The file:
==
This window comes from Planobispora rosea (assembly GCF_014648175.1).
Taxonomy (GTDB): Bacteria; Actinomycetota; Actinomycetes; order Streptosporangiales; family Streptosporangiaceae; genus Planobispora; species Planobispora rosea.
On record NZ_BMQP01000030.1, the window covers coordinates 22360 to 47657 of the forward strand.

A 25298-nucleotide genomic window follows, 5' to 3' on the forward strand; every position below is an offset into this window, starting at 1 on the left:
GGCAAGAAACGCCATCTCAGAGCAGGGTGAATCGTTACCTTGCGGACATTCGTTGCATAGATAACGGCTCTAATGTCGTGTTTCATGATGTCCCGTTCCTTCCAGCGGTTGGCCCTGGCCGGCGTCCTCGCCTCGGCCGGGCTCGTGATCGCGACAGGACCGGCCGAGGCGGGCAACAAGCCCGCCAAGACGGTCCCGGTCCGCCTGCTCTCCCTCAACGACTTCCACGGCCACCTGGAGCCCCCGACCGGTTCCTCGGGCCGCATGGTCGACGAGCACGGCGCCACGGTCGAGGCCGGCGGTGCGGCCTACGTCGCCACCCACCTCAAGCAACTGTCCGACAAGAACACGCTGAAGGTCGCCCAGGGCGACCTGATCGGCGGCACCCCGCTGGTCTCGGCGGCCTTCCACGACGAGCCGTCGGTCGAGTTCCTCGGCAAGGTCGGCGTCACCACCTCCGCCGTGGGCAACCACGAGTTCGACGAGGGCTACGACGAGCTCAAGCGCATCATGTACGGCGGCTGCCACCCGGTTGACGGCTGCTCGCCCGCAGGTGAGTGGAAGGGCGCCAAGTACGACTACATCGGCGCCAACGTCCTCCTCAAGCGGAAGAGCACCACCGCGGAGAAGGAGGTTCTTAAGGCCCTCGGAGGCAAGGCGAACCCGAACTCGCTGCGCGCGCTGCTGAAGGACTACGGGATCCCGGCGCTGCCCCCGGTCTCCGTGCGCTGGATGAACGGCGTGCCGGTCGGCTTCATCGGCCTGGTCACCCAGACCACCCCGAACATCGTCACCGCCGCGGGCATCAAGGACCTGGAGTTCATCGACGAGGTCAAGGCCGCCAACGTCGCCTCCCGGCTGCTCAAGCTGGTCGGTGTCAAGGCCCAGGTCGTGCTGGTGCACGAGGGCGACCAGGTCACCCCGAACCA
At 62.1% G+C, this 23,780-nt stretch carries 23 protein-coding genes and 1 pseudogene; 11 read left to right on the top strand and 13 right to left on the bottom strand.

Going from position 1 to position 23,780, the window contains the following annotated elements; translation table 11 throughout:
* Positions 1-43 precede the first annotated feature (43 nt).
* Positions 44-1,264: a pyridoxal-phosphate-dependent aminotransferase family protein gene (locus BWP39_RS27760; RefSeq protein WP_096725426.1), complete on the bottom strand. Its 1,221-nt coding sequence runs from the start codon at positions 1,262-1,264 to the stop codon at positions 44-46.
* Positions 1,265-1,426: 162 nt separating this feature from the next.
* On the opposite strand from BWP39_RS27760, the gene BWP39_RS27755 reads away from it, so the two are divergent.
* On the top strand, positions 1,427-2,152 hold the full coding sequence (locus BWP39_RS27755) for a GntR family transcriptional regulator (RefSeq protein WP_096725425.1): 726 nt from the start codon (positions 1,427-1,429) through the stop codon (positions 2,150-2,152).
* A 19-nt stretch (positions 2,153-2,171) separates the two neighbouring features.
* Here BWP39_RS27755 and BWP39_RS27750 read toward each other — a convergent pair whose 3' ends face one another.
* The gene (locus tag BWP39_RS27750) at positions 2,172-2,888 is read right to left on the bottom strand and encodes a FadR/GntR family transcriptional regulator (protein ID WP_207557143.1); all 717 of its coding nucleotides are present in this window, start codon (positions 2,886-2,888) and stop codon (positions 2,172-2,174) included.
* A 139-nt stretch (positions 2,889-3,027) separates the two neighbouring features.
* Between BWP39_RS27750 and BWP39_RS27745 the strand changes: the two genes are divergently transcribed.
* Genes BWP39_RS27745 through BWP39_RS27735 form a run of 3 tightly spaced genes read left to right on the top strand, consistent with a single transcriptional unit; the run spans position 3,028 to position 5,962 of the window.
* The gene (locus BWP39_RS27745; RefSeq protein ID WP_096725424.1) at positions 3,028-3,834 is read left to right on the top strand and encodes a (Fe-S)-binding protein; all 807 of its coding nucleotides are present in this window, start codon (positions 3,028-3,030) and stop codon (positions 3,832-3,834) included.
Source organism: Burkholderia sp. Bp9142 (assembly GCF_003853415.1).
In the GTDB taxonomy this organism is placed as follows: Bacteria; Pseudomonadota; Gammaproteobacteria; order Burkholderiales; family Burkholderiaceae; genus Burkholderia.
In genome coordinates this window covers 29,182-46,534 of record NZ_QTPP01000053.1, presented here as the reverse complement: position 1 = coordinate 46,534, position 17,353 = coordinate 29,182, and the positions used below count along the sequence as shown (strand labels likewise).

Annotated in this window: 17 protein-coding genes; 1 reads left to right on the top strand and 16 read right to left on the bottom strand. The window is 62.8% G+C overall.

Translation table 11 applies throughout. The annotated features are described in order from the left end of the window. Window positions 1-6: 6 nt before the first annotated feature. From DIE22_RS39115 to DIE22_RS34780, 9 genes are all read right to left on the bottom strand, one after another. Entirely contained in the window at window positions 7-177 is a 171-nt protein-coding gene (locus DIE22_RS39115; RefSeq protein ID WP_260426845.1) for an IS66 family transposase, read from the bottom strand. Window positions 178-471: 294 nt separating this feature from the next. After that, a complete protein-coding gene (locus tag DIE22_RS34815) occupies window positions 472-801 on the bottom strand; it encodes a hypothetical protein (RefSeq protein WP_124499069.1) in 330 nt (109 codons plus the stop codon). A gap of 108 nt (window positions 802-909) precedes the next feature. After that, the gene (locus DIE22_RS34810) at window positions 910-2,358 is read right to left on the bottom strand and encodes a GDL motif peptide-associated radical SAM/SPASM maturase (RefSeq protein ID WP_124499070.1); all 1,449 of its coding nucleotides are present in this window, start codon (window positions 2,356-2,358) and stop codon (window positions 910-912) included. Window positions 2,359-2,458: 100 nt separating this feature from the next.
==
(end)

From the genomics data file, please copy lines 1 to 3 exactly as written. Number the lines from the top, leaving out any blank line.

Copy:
This window comes from Planobispora rosea (assembly GCF_014648175.1).
Taxonomy (GTDB): Bacteria; Actinomycetota; Actinomycetes; order Streptosporangiales; family Streptosporangiaceae; genus Planobispora; species Planobispora rosea.
On record NZ_BMQP01000030.1, the window covers coordinates 22360 to 47657 of the forward strand.